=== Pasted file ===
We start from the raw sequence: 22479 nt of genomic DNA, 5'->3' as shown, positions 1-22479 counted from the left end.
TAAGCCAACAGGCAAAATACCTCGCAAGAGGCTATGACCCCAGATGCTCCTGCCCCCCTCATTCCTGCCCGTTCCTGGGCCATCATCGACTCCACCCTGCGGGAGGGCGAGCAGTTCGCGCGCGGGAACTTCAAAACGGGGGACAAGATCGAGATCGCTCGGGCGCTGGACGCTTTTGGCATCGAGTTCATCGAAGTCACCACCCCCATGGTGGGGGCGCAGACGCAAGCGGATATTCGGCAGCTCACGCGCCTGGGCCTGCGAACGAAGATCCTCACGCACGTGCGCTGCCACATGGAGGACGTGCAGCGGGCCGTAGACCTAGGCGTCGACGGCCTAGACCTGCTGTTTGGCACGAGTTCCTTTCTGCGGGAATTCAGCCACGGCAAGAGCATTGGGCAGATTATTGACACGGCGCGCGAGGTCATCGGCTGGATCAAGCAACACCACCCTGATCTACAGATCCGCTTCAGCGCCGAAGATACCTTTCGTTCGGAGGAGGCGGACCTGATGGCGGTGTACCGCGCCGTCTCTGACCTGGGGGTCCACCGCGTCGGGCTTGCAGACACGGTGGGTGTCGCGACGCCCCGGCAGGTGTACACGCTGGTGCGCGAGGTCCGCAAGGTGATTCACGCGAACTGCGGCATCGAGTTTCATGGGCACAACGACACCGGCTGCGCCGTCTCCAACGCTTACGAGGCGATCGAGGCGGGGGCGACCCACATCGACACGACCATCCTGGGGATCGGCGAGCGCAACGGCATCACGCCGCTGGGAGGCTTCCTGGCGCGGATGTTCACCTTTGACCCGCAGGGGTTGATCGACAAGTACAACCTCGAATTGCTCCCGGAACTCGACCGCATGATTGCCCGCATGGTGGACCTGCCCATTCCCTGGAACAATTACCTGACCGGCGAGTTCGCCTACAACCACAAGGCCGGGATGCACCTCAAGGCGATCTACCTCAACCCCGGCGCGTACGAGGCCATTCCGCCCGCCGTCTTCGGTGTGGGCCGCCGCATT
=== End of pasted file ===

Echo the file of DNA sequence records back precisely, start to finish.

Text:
We start from the raw sequence: 22479 nt of genomic DNA, 5'->3' as shown, positions 1-22479 counted from the left end.
TAAGCCAACAGGCAAAATACCTCGCAAGAGGCTATGACCCCAGATGCTCCTGCCCCCCTCATTCCTGCCCGTTCCTGGGCCATCATCGACTCCACCCTGCGGGAGGGCGAGCAGTTCGCGCGCGGGAACTTCAAAACGGGGGACAAGATCGAGATCGCTCGGGCGCTGGACGCTTTTGGCATCGAGTTCATCGAAGTCACCACCCCCATGGTGGGGGCGCAGACGCAAGCGGATATTCGGCAGCTCACGCGCCTGGGCCTGCGAACGAAGATCCTCACGCACGTGCGCTGCCACATGGAGGACGTGCAGCGGGCCGTAGACCTAGGCGTCGACGGCCTAGACCTGCTGTTTGGCACGAGTTCCTTTCTGCGGGAATTCAGCCACGGCAAGAGCATTGGGCAGATTATTGACACGGCGCGCGAGGTCATCGGCTGGATCAAGCAACACCACCCTGATCTACAGATCCGCTTCAGCGCCGAAGATACCTTTCGTTCGGAGGAGGCGGACCTGATGGCGGTGTACCGCGCCGTCTCTGACCTGGGGGTCCACCGCGTCGGGCTTGCAGACACGGTGGGTGTCGCGACGCCCCGGCAGGTGTACACGCTGGTGCGCGAGGTCCGCAAGGTGATTCACGCGAACTGCGGCATCGAGTTTCATGGGCACAACGACACCGGCTGCGCCGTCTCCAACGCTTACGAGGCGATCGAGGCGGGGGCGACCCACATCGACACGACCATCCTGGGGATCGGCGAGCGCAACGGCATCACGCCGCTGGGAGGCTTCCTGGCGCGGATGTTCACCTTTGACCCGCAGGGGTTGATCGACAAGTACAACCTCGAATTGCTCCCGGAACTCGACCGCATGATTGCCCGCATGGTGGACCTGCCCATTCCCTGGAACAATTACCTGACCGGCGAGTTCGCCTACAACCACAAGGCCGGGATGCACCTCAAGGCGATCTACCTCAACCCCGGCGCGTACGAGGCCATTCCGCCCGCCGTCTTCGGTGTGGGCCGCCGCATT